Uncle David wasn’t around much the summer of 1969, but evidence of his interests were almost everywhere at Nana’s house. I discovered his Steppenwolf, Blood, Sweat, and Tears, The Ventures and Beach Boys albums and used the TV in his bedroom to watch a rerun of Jack Palance’s version of Dr. Jekyll and Mr. Hyde. Palance was always convincing when it came to evil and repressed violence. “Magic Carpet Ride” and “Spinning Wheel” were album tracks that appealed to my imagination. The Ventures hadn’t yet replaced Leroy Anderson as the background music of late night TV. They were still cool. Listening to the Beach Boys, I kept hearing Chuck Berry melodies and was happy to see he was given credit in the track listing parenthesis. I wondered why the Beach Boys weren’t doing something original like The Beatles, then I heard “Good Vibrations” and “Heroes and Villains” and recognized that they could also do something new and original. I discovered an old pinball machine and everything necessary to assemble a shotgun shell in the garage. I even found David’s shotgun.
I spent a lot of time that summer talking to Curt, Norman, and one of their new friends, Nick, about the drug references in Beatle songs. These discussions took place on a couch in Mrs. DeElton’s basement where the old barber chair was still the centerpiece. I still liked to go for a spin and would listen to the trio talk about getting high and sex while I went round and round. They were extremely interested in hallucinogenic drugs. Curt even said that he had tried LSD once on the other side of the basement where it was dark and dirty.
I didn’t spend much time with Nana and Grandma that summer. Nana wasn’t feeling well and Grandma was away at work most of the time. I was on my own, doing whatever I wanted to do, and that was just fine with me. The previous summer, I had slept in Grandma’s bed, but this time around I used an extra bed in David’s room. I was told not to mention sleeping with Grandma to any of my friends. I wasn’t really sure why that was important since I slept with Grandma when I was little, but Nana and Grandma seemed to be concerned about what other people might think, so I kept it to myself. At the time, I thought it might have something to do with them being too poor to have an extra bed for me, but now I realize that they didn’t want people to think I was being sexually abused. I wasn’t.
The summer of 1969, I spent a lot of time meditating on Mrs. DeElton’s front stairs. I would sit there with my eyes closed for a longtime letting my mind wander. Jeannie gave me some chocolate that she said was dosed with a mind altering drug, but it was only Ex-Lax. My mind was not altered. David came by while I was sitting on the stairs and we talked for a long time about many things. He seemed different to me. Nicer.
David had been to Vietnam and had stories about Vietnamese prostitutes with razor blades between their legs that they used to emasculate American soldiers. He didn’t talk about war. All he had to share was sexual horror stories. He talked me into buying his pinball machine for fifteen dollars, but when it came time to go home at the end of summer, my father told me that there was no place to put it and no way to transport it. It was left behind with my fifteen dollars.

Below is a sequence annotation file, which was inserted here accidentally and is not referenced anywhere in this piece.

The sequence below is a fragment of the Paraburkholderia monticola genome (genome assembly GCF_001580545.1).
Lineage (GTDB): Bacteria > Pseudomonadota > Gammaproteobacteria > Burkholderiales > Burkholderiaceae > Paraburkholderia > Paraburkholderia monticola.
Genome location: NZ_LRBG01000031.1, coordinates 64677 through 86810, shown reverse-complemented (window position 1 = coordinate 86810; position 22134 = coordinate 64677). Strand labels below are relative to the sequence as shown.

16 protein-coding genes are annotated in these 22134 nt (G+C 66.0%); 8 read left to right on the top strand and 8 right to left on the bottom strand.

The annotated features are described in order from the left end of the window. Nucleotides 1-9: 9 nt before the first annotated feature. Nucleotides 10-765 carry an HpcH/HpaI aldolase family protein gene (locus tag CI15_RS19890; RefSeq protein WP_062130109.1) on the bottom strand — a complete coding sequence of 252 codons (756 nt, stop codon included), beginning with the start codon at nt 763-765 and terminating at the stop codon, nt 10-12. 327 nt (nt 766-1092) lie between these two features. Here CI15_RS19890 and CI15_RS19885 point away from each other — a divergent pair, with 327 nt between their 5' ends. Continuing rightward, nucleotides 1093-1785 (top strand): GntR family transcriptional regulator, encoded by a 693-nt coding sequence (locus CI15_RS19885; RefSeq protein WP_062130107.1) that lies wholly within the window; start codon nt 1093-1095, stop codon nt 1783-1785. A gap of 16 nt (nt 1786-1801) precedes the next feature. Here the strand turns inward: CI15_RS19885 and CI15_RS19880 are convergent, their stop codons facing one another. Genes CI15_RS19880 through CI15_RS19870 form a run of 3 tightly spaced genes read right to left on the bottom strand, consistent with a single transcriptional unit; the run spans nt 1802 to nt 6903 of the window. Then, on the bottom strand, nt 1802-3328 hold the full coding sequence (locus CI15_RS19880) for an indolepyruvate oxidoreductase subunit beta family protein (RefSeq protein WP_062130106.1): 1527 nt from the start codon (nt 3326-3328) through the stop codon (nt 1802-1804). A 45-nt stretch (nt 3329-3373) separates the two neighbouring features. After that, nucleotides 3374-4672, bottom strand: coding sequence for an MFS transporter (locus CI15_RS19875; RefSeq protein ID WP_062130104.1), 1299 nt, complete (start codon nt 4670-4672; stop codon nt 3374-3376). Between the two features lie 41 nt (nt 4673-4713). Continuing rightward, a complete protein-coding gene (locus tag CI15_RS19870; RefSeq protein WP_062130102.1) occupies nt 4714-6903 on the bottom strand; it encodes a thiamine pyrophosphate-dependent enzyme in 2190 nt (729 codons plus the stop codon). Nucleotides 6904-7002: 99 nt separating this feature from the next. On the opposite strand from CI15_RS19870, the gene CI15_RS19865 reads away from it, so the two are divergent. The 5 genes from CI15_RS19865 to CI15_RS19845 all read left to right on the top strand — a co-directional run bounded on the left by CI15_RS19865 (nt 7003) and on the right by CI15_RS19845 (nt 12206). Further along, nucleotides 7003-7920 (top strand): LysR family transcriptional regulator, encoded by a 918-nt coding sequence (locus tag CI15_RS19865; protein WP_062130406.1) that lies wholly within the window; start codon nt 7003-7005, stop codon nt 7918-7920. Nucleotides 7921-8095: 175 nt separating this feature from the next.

I was becoming a horror film aficionado and there was a film playing at the Fairfax called The Witchmaker that was a must see. I was told that there was some female nudity in the film, which was true, but as low budget horror movies go this one had some scary moments. It was dark when the film got out. I didn’t walk home. I ran.
I had been reading a pornographic novel that I found in David’s room. Thanks to the novel’s graphic descriptions of various kinds of love making, I could hold my own in the boys club discussions that went on in Mrs. DeElton’s basement. The carnival aspect of some of the Beatles’ songs and our teenage knowledge of carnival type rides like the Tilt-A-Whirl and the Zipper lead to the creation of the Sex Fair, a teenager’s misogynistic fantasy that was Fellinesque before any of us had ever heard of Fellini. The Zipper, for example, became the Unzip Her.
Vincent Price made so many bad movies better. I saw House of Wax, in 3D, on the big screen when it was re-released in the early sixties, but my first exposure to The Tingler was on afternoon TV. All the kids on the block must have been watching that movie. We were all talking about it for days. I put a rubber glove in the bathroom sink and covered it with catsup to scare Jeannie when I was about ten and she ran home in tears. In the summer of 1969, I decided to take scarring the girl-next-door one step further.
It didn’t take me long to figure out that a shotgun shell without a load of BBs was just a cap and gun with just a cap was a cap gun. I went around the neighborhood popping off blanks and at one point held the gun out Grandma’s bedroom window and called Jeannie to her bedroom window. I pointed the gun and shot right at her. Boy, was she frightened. I never saw anyone look that frightened who wasn’t in a movie. I guess she didn’t tell on me because there were no repercussions to my blast. I put the gun away and never felt like playing with guns again unless it was for a movie or a photoshoot.